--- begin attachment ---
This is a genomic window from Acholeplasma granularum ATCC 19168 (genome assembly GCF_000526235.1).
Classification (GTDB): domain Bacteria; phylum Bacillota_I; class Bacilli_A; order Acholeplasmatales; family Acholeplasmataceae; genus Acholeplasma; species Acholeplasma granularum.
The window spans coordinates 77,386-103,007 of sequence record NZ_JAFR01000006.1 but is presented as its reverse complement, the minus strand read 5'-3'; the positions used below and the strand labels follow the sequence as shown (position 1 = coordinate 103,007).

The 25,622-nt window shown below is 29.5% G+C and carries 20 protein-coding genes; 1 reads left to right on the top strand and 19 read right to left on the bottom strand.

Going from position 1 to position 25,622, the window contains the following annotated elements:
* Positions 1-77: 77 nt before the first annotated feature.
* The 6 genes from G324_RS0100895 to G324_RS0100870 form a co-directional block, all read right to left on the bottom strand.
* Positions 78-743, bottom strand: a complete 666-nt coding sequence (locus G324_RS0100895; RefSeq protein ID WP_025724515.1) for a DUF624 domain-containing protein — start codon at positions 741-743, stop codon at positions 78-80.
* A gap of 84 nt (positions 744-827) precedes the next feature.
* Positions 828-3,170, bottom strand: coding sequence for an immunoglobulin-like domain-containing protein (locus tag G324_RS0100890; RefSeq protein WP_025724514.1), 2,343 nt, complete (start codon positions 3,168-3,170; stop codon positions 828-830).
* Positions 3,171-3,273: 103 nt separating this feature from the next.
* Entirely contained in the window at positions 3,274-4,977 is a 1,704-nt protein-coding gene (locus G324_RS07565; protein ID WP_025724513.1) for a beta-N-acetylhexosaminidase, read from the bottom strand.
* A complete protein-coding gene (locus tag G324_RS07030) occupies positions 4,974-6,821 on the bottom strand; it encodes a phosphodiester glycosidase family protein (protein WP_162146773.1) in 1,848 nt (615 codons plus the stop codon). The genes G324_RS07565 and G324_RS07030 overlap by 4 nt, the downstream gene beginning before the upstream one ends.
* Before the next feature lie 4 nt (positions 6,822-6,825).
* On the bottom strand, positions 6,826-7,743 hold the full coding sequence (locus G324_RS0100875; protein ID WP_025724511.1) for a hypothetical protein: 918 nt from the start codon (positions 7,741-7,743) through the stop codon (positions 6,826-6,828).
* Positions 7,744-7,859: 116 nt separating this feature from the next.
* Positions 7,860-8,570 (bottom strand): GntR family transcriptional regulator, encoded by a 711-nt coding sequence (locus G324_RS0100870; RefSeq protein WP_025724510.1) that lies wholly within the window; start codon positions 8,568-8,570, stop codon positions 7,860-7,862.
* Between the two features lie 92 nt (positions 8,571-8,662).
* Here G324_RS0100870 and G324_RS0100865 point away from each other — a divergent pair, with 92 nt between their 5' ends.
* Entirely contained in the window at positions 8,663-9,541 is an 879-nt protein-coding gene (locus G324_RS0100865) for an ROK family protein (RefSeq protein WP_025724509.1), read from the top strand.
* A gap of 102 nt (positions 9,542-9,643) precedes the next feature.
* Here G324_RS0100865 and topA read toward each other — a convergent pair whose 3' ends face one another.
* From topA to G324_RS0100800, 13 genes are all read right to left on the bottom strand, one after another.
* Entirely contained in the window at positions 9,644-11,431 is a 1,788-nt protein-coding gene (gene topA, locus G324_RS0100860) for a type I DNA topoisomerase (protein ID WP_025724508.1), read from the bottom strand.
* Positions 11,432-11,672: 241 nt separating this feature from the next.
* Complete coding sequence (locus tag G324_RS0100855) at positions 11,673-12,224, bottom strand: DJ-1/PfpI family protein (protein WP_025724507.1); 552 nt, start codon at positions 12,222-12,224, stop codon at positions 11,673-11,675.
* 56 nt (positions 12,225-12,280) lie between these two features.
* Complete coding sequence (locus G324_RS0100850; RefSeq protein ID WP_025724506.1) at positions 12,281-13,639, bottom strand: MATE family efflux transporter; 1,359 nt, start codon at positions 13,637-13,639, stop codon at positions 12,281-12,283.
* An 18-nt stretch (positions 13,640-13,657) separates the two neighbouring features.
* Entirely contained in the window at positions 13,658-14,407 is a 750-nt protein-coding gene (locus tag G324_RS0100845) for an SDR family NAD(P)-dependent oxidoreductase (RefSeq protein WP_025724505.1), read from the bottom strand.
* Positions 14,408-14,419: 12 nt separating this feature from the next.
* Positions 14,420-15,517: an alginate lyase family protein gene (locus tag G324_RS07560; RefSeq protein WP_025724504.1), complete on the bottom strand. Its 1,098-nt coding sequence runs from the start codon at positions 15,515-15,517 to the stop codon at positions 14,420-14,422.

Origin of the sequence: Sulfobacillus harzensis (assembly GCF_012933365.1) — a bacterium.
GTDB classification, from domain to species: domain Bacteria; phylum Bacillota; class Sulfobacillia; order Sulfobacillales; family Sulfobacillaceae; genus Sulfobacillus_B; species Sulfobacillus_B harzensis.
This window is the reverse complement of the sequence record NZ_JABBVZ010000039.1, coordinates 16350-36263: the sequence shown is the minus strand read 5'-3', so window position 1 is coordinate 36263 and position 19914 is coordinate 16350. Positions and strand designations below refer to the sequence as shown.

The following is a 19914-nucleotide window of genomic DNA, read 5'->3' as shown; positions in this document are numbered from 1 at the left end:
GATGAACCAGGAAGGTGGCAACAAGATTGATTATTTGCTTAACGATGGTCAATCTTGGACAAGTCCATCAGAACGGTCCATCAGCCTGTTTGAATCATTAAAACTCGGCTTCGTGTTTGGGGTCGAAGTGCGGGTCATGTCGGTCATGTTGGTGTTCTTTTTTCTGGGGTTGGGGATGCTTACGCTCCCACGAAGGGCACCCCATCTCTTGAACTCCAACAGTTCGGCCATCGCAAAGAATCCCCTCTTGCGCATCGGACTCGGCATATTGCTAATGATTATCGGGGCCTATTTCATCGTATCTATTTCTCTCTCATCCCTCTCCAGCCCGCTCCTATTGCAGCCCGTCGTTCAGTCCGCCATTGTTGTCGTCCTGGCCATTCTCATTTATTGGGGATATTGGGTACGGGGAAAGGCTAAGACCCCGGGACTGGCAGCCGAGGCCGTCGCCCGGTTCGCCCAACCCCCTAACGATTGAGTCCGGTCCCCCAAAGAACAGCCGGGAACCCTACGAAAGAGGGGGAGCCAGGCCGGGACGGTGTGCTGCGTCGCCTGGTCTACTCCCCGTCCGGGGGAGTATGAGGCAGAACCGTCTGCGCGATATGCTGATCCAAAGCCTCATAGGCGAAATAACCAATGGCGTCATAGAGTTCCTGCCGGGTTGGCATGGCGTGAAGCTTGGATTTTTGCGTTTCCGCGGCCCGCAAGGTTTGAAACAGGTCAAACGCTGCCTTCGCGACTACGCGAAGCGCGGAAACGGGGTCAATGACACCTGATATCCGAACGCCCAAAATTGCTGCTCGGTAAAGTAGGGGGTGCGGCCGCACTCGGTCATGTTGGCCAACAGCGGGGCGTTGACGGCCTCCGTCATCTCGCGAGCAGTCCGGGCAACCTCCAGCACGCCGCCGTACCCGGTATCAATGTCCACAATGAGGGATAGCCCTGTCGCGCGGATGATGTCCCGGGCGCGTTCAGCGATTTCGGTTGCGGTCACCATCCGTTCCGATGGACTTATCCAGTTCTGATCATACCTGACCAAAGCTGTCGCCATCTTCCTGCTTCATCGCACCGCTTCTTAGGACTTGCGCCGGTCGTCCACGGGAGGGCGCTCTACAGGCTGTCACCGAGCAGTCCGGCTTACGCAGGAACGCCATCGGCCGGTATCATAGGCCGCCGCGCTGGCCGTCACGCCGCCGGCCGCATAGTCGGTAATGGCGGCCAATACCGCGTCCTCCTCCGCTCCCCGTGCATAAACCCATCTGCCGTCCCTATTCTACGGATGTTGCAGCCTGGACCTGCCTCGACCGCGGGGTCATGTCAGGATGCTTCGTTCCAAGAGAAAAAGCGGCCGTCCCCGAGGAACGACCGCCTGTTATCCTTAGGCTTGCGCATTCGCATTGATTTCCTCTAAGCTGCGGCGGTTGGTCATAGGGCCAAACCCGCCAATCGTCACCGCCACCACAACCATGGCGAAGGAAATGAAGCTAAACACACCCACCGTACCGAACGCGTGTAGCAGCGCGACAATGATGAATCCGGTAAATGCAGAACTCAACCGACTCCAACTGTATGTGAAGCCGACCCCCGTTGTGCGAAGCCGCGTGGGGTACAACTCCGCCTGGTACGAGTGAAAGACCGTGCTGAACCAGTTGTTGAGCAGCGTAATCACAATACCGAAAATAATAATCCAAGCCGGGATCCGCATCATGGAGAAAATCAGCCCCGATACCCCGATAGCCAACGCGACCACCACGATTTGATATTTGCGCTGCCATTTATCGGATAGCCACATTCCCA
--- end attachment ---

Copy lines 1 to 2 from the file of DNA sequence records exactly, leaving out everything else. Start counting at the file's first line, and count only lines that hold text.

This is a genomic window from Acholeplasma granularum ATCC 19168 (genome assembly GCF_000526235.1).
Classification (GTDB): domain Bacteria; phylum Bacillota_I; class Bacilli_A; order Acholeplasmatales; family Acholeplasmataceae; genus Acholeplasma; species Acholeplasma granularum.